There are many factors which can lead to requiring a Lumbar Fusion. In most cases Conservative Care, like Physical Therapy, is tried before surgical intervention. Some cases that can lead to Lumbar fusion are: spinal instability, continuous nerve injury, failed lami, disectomy, as well as the inability to manage severe pain.
After deciding surgery is required the next step is to decide with the surgeon on the type of surgery. The surgeon can reach the spine through either a posterior (through the back) or anterior approach. If you know the surgeon specializes in one technique, this is usually the way to go. Commonly, part of the Illiac (hip) bone is grafted for use on the spinal vertebrae to help with solidification of the components. Typically, patients complain the area of the hip is more sore than their back following surgery.
Hospital stay following the surgery can be 3- 7 days, or more, if there are complications. PT in the hospital includes learning to transfer in the bed, and rolling out of the bed in a safe manner in order to avoid disrupting the fusion. Next is sitting, and standing and then walking to a chair and around the hospital floor safely. As you heal, walks around the hospital with the therapist, will progress in length, as you can tolerate them. Before you leave the hospital you will also learn how to dress safely, take off and put on the spinal brace, and proper mechanics to move about your house when you are discharged.
After being discharged, you will not be able to drive, sit for long periods, bend, lift or twist. Remember avoid BLT. 6-10 weeks following surgery is Phase II. At this point, you should still be avoiding, BLT, and no lifting more than 10lbs.
Commonly, Physical Therapy begins 6 weeks to 3 months following surgery. PT is important to learn spinal stabilizing exercises. In both the anterior and posterior approach the spinal stabilizing muscles are retracted to gain access to the spine. It is important to strengthen these muscles for functional activities. The research is controversial on this topic but, the fusion can place additional wear and tear on the vertebrae above and below. One way to avoid that excessive movement is to perform proper mechanics and keep your spinal stabilizing muscles strong.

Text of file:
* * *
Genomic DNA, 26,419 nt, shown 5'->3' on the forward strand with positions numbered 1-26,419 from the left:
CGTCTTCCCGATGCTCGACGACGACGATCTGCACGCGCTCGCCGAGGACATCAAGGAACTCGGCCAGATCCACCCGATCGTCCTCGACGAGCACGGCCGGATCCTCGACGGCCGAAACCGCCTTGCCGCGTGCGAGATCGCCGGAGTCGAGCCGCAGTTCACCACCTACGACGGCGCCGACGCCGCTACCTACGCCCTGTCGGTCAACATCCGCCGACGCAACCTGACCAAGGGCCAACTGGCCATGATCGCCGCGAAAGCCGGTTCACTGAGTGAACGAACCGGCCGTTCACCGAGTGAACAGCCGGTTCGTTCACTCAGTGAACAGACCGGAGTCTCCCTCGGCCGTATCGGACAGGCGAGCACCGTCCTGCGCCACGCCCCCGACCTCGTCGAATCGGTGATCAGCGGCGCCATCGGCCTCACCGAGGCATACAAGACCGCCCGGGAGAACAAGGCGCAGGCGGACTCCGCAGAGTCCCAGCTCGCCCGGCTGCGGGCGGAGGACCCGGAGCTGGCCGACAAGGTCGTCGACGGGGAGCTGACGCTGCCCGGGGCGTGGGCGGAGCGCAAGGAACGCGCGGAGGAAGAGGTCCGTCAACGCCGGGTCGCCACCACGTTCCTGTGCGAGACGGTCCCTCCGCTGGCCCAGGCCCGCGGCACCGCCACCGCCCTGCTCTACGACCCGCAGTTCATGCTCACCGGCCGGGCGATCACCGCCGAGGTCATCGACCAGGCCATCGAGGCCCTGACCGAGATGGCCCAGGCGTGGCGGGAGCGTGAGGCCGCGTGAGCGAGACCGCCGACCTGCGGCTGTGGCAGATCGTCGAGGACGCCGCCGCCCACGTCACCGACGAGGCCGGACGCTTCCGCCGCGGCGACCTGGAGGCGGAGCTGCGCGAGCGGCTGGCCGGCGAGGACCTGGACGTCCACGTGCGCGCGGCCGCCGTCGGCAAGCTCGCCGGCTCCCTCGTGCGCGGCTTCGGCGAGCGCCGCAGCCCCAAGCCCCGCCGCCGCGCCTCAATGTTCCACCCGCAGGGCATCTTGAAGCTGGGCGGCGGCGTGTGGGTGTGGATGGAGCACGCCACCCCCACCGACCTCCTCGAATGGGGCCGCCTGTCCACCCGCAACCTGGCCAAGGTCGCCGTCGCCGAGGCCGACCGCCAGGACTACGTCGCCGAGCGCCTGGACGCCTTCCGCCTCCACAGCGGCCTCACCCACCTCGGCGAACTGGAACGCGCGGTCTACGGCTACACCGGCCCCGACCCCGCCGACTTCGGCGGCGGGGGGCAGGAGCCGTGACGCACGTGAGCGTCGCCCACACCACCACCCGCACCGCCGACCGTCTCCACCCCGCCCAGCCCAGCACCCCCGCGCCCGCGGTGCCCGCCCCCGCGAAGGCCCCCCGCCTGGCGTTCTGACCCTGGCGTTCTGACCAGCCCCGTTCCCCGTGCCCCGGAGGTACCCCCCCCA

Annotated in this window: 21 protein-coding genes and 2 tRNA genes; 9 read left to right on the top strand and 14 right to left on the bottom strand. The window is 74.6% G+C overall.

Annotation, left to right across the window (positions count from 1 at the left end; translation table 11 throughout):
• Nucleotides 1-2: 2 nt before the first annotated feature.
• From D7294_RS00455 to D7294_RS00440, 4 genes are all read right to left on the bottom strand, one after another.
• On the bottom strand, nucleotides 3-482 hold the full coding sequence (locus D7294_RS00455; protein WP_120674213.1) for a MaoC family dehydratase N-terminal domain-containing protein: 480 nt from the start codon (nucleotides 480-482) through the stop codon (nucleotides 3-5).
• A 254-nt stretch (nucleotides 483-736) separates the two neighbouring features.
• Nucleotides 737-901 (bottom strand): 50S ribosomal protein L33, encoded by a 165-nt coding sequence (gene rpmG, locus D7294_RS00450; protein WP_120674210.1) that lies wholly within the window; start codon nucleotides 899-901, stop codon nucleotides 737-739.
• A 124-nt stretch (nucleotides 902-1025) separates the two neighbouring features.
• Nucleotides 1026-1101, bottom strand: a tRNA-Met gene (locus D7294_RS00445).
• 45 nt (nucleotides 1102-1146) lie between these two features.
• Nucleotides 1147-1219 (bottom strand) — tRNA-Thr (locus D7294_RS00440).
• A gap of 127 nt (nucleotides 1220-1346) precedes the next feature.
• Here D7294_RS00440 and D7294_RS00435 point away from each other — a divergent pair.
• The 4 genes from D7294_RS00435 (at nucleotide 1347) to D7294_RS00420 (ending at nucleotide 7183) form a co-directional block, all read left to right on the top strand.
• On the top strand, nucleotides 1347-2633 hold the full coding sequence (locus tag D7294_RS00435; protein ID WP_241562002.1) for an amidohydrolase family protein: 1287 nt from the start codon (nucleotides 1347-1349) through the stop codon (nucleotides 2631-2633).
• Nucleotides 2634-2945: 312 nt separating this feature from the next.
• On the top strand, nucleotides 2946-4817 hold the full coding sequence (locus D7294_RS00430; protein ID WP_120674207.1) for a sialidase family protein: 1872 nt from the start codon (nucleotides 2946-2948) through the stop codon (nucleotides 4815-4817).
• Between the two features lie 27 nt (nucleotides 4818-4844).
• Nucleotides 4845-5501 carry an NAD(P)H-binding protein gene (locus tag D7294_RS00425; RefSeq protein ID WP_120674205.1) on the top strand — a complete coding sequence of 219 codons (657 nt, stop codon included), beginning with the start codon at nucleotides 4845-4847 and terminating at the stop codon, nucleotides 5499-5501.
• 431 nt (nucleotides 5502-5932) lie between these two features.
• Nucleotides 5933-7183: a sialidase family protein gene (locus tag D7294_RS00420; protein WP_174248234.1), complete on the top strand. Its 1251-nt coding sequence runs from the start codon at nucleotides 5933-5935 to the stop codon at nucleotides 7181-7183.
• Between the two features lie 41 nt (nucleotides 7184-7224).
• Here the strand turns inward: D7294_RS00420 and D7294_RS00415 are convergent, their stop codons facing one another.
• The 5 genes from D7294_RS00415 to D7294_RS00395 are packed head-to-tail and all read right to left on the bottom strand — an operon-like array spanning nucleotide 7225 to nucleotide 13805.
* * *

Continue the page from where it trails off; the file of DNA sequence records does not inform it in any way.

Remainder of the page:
In phase II your walking and activity tolerance will continue to build. At PT you will continue to strengthen and lengthen any muscles that were restricted, as well as monitor you body mechanics. During this time if you had pain down your leg it should be continuing to heal.
During phase III (12-18 weeks) you will continue increasing your activities, movement and strength. However, you will still need to avoid flexion (bending forward) and twisting.
Again, it is best to avoid this surgery in the first place because it is a long rehabilitation, and can place extra stress on the vertebrae above and below. However, if you do require surgery physical therapy can help you return back to work and your life.